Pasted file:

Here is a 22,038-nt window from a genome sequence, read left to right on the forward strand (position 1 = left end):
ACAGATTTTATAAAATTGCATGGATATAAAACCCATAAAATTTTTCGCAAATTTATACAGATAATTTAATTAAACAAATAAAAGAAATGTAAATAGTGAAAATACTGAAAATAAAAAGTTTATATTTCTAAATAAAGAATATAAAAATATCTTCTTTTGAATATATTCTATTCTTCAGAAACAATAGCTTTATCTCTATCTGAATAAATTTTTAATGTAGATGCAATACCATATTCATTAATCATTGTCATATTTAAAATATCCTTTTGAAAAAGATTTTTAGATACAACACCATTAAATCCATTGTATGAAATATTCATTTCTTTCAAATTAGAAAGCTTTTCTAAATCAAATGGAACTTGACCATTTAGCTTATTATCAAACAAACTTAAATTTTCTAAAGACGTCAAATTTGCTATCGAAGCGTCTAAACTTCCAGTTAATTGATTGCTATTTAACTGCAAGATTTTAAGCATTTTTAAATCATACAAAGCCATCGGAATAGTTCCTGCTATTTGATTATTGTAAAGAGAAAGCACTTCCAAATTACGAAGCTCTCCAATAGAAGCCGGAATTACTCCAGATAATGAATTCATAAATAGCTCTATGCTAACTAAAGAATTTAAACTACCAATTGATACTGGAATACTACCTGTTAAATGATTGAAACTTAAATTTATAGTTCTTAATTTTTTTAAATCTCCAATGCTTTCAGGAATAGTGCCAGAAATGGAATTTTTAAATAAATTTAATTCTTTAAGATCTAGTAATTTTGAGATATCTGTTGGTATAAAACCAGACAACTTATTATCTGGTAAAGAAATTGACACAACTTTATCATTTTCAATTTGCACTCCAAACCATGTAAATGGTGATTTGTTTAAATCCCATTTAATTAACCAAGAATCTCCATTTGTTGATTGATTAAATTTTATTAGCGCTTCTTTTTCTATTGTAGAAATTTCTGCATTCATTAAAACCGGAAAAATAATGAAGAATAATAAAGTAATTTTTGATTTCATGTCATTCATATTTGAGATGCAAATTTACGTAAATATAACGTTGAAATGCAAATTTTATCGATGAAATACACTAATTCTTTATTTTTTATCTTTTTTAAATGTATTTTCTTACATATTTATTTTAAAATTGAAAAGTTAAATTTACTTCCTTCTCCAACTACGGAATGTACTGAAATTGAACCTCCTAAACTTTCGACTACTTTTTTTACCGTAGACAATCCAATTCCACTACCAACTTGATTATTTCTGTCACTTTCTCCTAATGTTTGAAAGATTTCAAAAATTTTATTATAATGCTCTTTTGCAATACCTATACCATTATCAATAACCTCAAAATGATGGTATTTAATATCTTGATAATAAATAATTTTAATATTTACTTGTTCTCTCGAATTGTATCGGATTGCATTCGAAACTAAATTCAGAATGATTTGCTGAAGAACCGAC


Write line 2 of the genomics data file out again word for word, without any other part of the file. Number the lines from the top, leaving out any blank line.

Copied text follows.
ACAGATTTTATAAAATTGCATGGATATAAAACCCATAAAATTTTTCGCAAATTTATACAGATAATTTAATTAAACAAATAAAAGAAATGTAAATAGTGAAAATACTGAAAATAAAAAGTTTATATTTCTAAATAAAGAATATAAAAATATCTTCTTTTGAATATATTCTATTCTTCAGAAACAATAGCTTTATCTCTATCTGAATAAATTTTTAATGTAGATGCAATACCATATTCATTAATCATTGTCATATTTAAAATATCCTTTTGAAAAAGATTTTTAGATACAACACCATTAAATCCATTGTATGAAATATTCATTTCTTTCAAATTAGAAAGCTTTTCTAAATCAAATGGAACTTGACCATTTAGCTTATTATCAAACAAACTTAAATTTTCTAAAGACGTCAAATTTGCTATCGAAGCGTCTAAACTTCCAGTTAATTGATTGCTATTTAACTGCAAGATTTTAAGCATTTTTAAATCATACAAAGCCATCGGAATAGTTCCTGCTATTTGATTATTGTAAAGAGAAAGCACTTCCAAATTACGAAGCTCTCCAATAGAAGCCGGAATTACTCCAGATAATGAATTCATAAATAGCTCTATGCTAACTAAAGAATTTAAACTACCAATTGATACTGGAATACTACCTGTTAAATGATTGAAACTTAAATTTATAGTTCTTAATTTTTTTAAATCTCCAATGCTTTCAGGAATAGTGCCAGAAATGGAATTTTTAAATAAATTTAATTCTTTAAGATCTAGTAATTTTGAGATATCTGTTGGTATAAAACCAGACAACTTATTATCTGGTAAAGAAATTGACACAACTTTATCATTTTCAATTTGCACTCCAAACCATGTAAATGGTGATTTGTTTAAATCCCATTTAATTAACCAAGAATCTCCATTTGTTGATTGATTAAATTTTATTAGCGCTTCTTTTTCTATTGTAGAAATTTCTGCATTCATTAAAACCGGAAAAATAATGAAGAATAATAAAGTAATTTTTGATTTCATGTCATTCATATTTGAGATGCAAATTTACGTAAATATAACGTTGAAATGCAAATTTTATCGATGAAATACACTAATTCTTTATTTTTTATCTTTTTTAAATGTATTTTCTTACATATTTATTTTAAAATTGAAAAGTTAAATTTACTTCCTTCTCCAACTACGGAATGTACTGAAATTGAACCTCCTAAACTTTCGACTACTTTTTTTACCGTAGACAATCCAATTCCACTACCAACTTGATTATTTCTGTCACTTTCTCCTAATGTTTGAAAGATTTCAAAAATTTTATTATAATGCTCTTTTGCAATACCTATACCATTATCAATAACCTCAAAATGATGGTATTTAATATCTTGATAATAAATAATTTTAATATTTACTTGTTCTCTCGAATTGTATCGGATTGCATTCGAAACTAAATTCAGAATGATTTGCTGAAGAACCGAC